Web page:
About E85,


Jul 3, 2006
A few days ago I read an article by the DOE or another such government entity telling us how badly the ethanol industry is doing. It seems that quality control is out the window. In the rush to get the industry established the producer are making junk.
The artcle looked at the producers as a whole and on closer inspection only 2 producers actually made ethanol that made the grade/met govt. standards to be called real fuel. It called the rest "moonshine". I have tried to find that article and post a link but had no success.
In the article they showed photos of beekers demonstrating how contaminated most ethanol are and how easily they became unstable by shaking them up.
We are in trouble folks. The Ag industry is benefiting from Obama's quota of 36M gals. to be produced by 2016. He says its for energy independence.
I'll look again and see if I can find it then post a link.
likely a media slant thing.

e85 is not perfect but nothing is. I am sure there are some quality issues that slip through just as there have always been some batches of bad gas or stations that get bad reputations

what I have observed from reading articles and lots of posts and debates from people discussing e85 on many different forums is this :

if you run e85 you cant say enough good about it most of the time such as posting personal best et's ,making more power on the dyno for $2.40 a gallon than you did previously with $9 a gallon 116 octane , removing intercoolers now that they have become a restriction with the cooling properties of ethanol ,etc...

if you dont or havent run it then you have skepticism or help perpetuate anything negative about the fuel , sometimes even posting negative stuff without even including a link to substantiate it.
I would be totally shocked if this is true. Each batch must be certified by the ethanol plant (COA), which must travel with the truck (or rail shipment), and the receiver (an oil company). Verification by outside lab must also be done on schedule. Furthermore an oil company would like nothing better than to catch a subpar batch so I have a hard time believing they would not also test- heck- it is the oil companies that demand the denaturant be an ultra, ultra low sulfur so they do not have to take out any more from the gas blendstock than they have to (costs money). The next line of defense is the state motor fuel inspector who must take the raw products and E10 back to his lab for quality testing.

Furthermore the oil companies own many of these plants today- Valero, Marathon (partnership w/Andersons), Sunoco, Koch/Flint (i think they just bought one or two a while back), and a couple more in the USA.

Why try to save a cent/gal or so on a railcar shipment when you just might get to end up paying nearly 35-40 cents in demurrage and return freight for the pleasure of trying to ship subpar ethanol???

To add to the difficulty of cheating is that pipeline companies also get involved in many cases- because in many terminals they own the tanks and thus can dictate even stiffer standards and testing even though the product never passed thru the main line.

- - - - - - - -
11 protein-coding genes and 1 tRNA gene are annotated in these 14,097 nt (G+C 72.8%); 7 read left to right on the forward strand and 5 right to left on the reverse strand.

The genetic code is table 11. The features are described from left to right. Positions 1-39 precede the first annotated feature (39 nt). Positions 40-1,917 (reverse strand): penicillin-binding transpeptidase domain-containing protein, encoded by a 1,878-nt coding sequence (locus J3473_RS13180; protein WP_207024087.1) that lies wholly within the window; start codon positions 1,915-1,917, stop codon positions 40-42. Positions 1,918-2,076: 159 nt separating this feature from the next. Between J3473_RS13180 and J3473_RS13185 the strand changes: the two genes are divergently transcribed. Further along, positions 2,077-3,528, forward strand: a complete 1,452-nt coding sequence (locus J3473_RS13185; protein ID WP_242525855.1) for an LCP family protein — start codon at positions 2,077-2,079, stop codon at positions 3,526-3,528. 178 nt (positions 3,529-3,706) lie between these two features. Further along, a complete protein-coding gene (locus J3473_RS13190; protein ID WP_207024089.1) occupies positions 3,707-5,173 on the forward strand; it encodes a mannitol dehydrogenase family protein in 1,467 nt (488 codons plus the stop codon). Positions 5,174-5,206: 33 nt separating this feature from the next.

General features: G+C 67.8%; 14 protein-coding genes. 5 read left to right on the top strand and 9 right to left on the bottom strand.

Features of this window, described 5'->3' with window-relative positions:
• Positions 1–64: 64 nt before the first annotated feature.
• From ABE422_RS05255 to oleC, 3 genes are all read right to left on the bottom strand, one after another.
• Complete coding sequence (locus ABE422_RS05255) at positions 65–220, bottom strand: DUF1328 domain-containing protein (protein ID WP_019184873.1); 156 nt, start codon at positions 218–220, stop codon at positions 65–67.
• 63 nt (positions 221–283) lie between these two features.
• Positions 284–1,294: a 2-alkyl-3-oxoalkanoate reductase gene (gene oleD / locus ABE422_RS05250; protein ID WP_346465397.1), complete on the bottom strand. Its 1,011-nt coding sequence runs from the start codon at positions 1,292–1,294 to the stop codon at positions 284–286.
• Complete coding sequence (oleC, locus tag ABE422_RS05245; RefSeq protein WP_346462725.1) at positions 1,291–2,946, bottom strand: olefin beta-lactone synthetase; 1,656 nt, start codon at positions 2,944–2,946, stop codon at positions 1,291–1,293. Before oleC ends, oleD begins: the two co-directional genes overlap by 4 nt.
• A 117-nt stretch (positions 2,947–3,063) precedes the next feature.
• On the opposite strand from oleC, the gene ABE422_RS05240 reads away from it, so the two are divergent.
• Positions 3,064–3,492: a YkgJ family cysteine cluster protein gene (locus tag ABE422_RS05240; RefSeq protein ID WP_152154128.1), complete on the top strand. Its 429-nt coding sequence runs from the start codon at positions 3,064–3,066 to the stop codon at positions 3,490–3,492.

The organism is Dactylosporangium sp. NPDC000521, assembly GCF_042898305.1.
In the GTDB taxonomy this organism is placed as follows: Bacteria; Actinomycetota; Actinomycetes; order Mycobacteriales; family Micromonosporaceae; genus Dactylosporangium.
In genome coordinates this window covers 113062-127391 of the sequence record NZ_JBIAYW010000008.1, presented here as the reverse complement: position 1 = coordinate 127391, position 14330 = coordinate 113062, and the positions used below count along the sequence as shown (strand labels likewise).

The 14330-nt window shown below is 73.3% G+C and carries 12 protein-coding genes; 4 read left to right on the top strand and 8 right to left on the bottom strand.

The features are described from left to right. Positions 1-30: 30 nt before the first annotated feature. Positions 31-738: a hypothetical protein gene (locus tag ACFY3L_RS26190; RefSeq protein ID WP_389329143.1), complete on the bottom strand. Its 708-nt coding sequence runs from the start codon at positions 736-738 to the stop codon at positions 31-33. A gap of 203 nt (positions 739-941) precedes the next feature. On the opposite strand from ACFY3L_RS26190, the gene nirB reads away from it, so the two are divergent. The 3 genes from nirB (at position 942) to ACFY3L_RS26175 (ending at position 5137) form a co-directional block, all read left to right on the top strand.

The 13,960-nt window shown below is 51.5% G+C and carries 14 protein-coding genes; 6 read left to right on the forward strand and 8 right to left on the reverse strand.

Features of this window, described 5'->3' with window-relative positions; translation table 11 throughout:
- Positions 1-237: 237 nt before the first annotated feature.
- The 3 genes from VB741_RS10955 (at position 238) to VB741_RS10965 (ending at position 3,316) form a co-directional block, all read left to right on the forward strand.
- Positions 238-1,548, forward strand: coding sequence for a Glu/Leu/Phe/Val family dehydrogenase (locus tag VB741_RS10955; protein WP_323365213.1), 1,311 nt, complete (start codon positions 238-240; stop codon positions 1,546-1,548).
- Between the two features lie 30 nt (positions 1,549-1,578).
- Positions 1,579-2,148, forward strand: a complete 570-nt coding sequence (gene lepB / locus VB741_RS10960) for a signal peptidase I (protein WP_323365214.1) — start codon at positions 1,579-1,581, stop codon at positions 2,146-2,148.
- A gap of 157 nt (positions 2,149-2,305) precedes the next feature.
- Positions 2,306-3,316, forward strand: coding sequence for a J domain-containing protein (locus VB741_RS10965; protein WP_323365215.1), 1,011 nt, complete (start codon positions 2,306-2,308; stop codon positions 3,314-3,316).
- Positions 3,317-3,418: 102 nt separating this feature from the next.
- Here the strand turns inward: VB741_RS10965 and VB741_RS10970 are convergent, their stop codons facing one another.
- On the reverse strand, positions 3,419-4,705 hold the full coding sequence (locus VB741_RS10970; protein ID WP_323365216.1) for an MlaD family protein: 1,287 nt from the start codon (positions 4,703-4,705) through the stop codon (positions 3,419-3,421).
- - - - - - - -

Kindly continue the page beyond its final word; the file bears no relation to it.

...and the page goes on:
It is just too cheap and easy to make on-spec ethanol to even think about cheating. This is not Brazil where they have both anhydrous (like US spec) and hydrous (for E100 ffv) cars.

Part of the US spec specifies clarity. It must be water clear with no haze, no sediment. You cannot shake up a batch and make it unstable even if it did not have clarity.
Its an article about biodiesel not E-85 Lmao....!


Quoted from the article.

In many ways, the production of biodiesel in the USA is still the equivalent of making moonshine. That’s one reason why major manufacturers are worried about what it might do to the engines we now operate.
Looks like a nice project and perhaps will help in the future- but I prefer something with higher octane, far less toxins, stinks less, and is here right now-ethanol. I've spent some 25 years (and still am in it) messing with gas and diesel fuels and putting up with the shenanigans of that business- including all their denials when problems arise with their products.

Dont take me wrong- I think USA made products are very important for our national security and trade balance and the project you posted will help that. But don't throw ethanol under the bus- we need it too.
Tell me more about the "less octane" as I saw no mentiom of it in the article. While your at it the same goes for "far less toxins, stinks less".
Ethanol is here now, I agree. Moonshine has been around forever.
You say you know allot about diesel? Here is another article. The product has no aromatics, is biodegradeable, no particulate emissions (burns without smoke), no sulpher, no nox, co2, very high cetane and the proces has been around since the late twenties and available now. I have samples of it. It looks like clean water in the jar, is stable for 8 years, EPA says it is biodegradeable has been given ASTM approval, FAA approval. has been tested bt the USAF, USN, United Air L:ines, Continenta/ and passed, Now Audi. You can drink it and it wont harm you. No more Gulf or Alaska oil spills.
Synthetic diesel fuel powers 1,000 miles of Audi
Crow - This is good information. A lot of it re-hashed again and agian however I must say we try to keep this forum pointed towards E-85 and how it relates to our cars.

This thread has a more politcal note to it. Hopefully Hot Air will move it to the appropriate forum.
My apologies if I bother YOU. The complaint was, does e-85 affect our cars in unexpected and or adverse ways. I offerred a different, verifyable source, information that might shed light on the subject.
I thank you for sharing your concern but I will continue to respond to those interested. This not about politics it s about FUEL.